– As the PTB run out of outsiders to whip and rob…. They turn on their own…. As we are seeing they have no problem with destroying the middle class because it means more for them… and when the weak rise against them they have no problem at all deploying the violent tactics that they have used against the weak across the world who have attempted to resist them

          – Eventually of course they will turn against each other…. Henry Kissinger and Maddy Albright bashing each other over the head with hammers fighting over a can of spam – how precious!

        • d
          January 29, 2016 at 11:22 pm

          “Jesus was a communist was he not?”


          He was, an anti-corruption campaigning, militant rabbi. (A Jewish protestant)

          Some good Darwinian historical points you list, nothing new, saying anything new.

          Dosent chage the fact that inherent Catholic inspired corruption, is still the largest negative economic issue in Mexico, south America club med, and the Philippines.

          Nation states are the current incarnation of aggressive expansionist tribalism.

          If humans can not rise above this, and china which is currently leading the charge, with its vampire globalist corporation allies defiantly has no interest in that.

          They will destroy themselves. And possibly the planet also.

        • Peepot
          January 30, 2016 at 3:09 am

          You are not grasping my point.

          Let me spell it out.

          The US is the meanest dog in the junk yard.

          A big mean dog like that needs to eat – a lot.

          That means taking from others.

          In the real world that means putting in place puppets who sell out their country’s resources ensuring their citizens are dumped into poverty.

          Sometimes the puppets are elected and sometimes they are just outright dictators.

          Doesn’t matter – they dance to the tune or they get replaced by someone who will

          In return the gangsters that the US puts in place to manage the pillaging get to live large – very large indeed (see House of Saud – Shah of Iran — Marcos etc…)

          But they are expected to keep their populations in line — using brutal methods including torture if need be.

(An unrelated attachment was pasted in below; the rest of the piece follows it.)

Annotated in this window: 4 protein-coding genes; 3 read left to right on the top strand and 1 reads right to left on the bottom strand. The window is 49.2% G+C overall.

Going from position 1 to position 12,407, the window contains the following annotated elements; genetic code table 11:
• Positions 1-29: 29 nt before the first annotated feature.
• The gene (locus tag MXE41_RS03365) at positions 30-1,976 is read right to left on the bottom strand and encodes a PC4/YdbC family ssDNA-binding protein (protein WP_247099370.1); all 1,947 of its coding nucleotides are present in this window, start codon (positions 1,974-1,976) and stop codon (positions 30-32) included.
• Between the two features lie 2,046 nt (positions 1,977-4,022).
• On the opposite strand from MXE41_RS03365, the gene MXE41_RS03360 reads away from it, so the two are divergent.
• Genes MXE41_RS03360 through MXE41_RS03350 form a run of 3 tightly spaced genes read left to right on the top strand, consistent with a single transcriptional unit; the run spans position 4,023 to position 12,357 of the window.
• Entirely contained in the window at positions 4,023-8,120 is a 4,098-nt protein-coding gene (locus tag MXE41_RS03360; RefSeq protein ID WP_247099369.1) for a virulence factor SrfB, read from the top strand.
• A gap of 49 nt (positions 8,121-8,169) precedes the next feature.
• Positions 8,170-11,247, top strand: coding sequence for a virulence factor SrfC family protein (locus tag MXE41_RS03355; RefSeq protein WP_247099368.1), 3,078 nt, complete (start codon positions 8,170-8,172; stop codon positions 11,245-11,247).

Corruption is expected – afterall these are gangsters — it does not matter — so long as the resources are made available and the and its allies benefit.

          If they fail (see Mubarak in Egypt) they are abandoned and the new kid in town is visited by the CIA and made to understand how the system works.

          The new kid – unless he is a stupid moron (there is no winning against the big dog) kisses the ring — and assist with the pillaging.

          Have you not read Confessions of an Economic Hitman? It is a must — actually just watch this interview with John Perkins and you will understand how the system works

          At the end of the day I see nothing wrong with this system. As I have stated above – the Mexicans and the Saudis and the Russians and the Chinese would — if they had a mean enough dog — rip our dog’s throat out.

          And they’d change places with us in a heartbeat.

          There is no good nor evil — there are only interests.

          And at the moment my interests are in line with the US so I cheer for that dog — I do not give a shit if it has to resort to ‘unethical’ means to win the fight.

          All that matters is winning.

        • d
          January 30, 2016 at 3:42 am

          “All that matters is winning.”

          Very sad you are.

          You would make an excellent soldier, but a terrible officer.

          As your attitude produces Pyrrhic victories. Regularly.

        • Thomas Malthus
          January 30, 2016 at 2:14 pm

          Remember this scene from A Few Good Men?

          Nicholson is speaking to people like you…

        • d
          January 30, 2016 at 10:21 pm

          “Remember this scene from A Few Good Men?

          Nicholson is speaking to people like you…”

          The purpose it to “achieve” the objective, Expediently.

          Smart officers achieve that, frequently, without moving.

          Winners frequently do not achieve the object, or achieve it expediently.